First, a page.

Identification and characterization of repetitive extragenic palindromes (REP)-associated tyrosine transposases: implications for REP evolution and dynamics in bacterial genomes
Department of Genetics and Microbiology, Faculty of Science, Charles University, Vinicna 5, 128 44 Prague 2, Czech Republic
BMC Genomics 2010, 11:44 doi:10.1186/1471-2164-11-44Published: 19 January 2010
Bacterial repetitive extragenic palindromes (REPs) compose a distinct group of genomic repeats. They usually occur in high abundance (>100 copies/genome) and are often arranged in composite repetitive structures - bacterial interspersed mosaic elements (BIMEs). In BIMEs, regularly spaced REPs are present in alternating orientations. BIMEs and REPs have been shown to serve as binding sites for several proteins and suggested to play role in chromosome organization and transcription termination. Their origins are, at present, unknown.
In this report, we describe a novel class of putative transposases related to IS200/IS605 transposase family and we demonstrate that they are obligately associated with bacterial REPs. Open reading frames coding for these REP-associated tyrosine transposases (RAYTs) are always flanked by two REPs in inverted orientation and thus constitute a unit reminiscent of typical transposable elements. Besides conserved residues involved in catalysis of DNA cleavage, RAYTs carry characteristic structural motifs that are absent in typical IS200/IS605 transposases. DNA sequences flanking rayt genes are in one third of examined cases arranged in modular BIMEs. RAYTs and their flanking REPs apparently coevolve with each other. The rayt genes themselves are subject to rapid evolution, substantially exceeding the substitution rate of neighboring genes. Strong correlation was found between the presence of a particular rayt in a genome and the abundance of its cognate REPs.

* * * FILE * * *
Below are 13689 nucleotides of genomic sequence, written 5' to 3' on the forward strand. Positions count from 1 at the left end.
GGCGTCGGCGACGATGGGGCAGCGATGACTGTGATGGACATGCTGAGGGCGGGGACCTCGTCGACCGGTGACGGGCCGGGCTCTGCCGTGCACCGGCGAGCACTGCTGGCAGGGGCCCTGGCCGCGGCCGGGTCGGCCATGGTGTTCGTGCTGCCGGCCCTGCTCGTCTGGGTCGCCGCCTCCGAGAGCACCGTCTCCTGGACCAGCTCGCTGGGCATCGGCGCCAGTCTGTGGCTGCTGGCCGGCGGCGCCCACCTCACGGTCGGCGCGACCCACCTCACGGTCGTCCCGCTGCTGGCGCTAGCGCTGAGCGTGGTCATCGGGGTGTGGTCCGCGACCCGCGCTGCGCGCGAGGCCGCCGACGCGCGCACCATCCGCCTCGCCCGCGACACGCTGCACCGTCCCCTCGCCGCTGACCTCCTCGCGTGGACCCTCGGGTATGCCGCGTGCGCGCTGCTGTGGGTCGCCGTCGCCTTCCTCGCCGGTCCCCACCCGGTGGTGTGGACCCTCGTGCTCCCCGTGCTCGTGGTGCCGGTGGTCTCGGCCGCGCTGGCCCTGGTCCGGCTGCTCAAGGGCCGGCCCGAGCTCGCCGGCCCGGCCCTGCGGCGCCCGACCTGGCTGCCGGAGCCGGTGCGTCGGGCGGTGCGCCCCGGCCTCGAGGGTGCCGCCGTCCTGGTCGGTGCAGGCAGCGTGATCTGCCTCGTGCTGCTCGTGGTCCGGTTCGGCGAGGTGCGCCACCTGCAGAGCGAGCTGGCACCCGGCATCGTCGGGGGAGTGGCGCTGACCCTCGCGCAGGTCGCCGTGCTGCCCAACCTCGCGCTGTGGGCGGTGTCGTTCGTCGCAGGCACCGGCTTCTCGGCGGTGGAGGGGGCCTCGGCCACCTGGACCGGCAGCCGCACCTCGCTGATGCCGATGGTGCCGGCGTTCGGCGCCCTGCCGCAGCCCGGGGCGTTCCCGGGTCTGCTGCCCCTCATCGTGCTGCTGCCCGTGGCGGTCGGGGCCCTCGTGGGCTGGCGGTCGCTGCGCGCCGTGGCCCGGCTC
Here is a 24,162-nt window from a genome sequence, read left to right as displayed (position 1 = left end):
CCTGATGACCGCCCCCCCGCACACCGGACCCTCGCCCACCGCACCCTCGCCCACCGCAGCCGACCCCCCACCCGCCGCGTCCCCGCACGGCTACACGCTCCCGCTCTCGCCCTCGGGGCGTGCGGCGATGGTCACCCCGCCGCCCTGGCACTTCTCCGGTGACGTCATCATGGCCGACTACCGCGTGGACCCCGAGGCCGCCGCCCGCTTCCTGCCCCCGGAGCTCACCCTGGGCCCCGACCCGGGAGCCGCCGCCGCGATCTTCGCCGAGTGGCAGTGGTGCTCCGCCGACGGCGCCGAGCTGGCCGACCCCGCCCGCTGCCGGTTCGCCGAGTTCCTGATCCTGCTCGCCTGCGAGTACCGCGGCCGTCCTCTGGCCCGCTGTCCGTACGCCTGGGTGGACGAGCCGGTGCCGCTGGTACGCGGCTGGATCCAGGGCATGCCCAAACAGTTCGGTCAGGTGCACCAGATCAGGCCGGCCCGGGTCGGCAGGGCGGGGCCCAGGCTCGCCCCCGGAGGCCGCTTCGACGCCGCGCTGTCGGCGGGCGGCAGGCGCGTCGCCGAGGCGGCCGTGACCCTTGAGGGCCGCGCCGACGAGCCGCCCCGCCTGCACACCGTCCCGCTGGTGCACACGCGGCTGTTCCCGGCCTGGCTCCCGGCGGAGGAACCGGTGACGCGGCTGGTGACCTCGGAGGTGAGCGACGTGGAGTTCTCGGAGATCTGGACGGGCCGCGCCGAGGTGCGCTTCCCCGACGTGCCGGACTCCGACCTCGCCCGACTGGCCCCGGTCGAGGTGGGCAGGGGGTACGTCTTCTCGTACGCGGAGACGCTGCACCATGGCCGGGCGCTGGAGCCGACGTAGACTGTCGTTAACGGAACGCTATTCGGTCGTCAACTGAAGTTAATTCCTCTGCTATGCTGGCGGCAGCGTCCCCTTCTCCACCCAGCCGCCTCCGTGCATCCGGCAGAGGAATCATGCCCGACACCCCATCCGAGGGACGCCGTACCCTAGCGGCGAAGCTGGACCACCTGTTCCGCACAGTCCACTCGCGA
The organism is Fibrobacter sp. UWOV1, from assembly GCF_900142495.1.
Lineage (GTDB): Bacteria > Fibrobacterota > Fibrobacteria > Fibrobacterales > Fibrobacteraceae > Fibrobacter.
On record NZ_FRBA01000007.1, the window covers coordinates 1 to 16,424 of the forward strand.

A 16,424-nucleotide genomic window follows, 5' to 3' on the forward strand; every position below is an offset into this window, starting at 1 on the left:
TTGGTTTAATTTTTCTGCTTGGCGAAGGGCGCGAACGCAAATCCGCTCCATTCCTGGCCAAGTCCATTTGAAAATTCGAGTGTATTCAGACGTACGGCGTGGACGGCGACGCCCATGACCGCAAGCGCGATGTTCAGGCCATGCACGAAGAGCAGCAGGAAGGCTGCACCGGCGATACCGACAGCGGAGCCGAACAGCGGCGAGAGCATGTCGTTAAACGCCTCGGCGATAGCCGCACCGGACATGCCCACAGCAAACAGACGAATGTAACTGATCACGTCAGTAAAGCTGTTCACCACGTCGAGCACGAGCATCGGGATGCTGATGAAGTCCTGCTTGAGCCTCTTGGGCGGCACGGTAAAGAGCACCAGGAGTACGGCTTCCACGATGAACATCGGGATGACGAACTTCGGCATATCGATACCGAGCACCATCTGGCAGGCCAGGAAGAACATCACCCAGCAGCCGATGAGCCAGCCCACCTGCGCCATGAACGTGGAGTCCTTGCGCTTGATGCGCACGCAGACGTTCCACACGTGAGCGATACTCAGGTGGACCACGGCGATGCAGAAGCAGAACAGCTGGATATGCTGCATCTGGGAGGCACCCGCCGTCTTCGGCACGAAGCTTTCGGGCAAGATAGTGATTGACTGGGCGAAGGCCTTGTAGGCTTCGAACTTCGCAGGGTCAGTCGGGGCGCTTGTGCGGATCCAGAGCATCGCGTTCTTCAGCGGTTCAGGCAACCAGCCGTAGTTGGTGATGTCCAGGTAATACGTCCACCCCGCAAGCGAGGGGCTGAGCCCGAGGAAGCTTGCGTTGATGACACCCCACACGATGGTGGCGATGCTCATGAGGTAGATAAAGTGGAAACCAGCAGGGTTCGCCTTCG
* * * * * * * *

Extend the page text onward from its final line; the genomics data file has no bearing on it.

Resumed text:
In light of our findings, we propose that RAYTs are responsible for establishment of REPs and BIMEs in bacterial genomes, as well as for their exceptional dynamics and species-specifity. Conversely, we suggest that BIMEs are in fact a special type of nonautonomous transposable elements, mobilizable by RAYTs.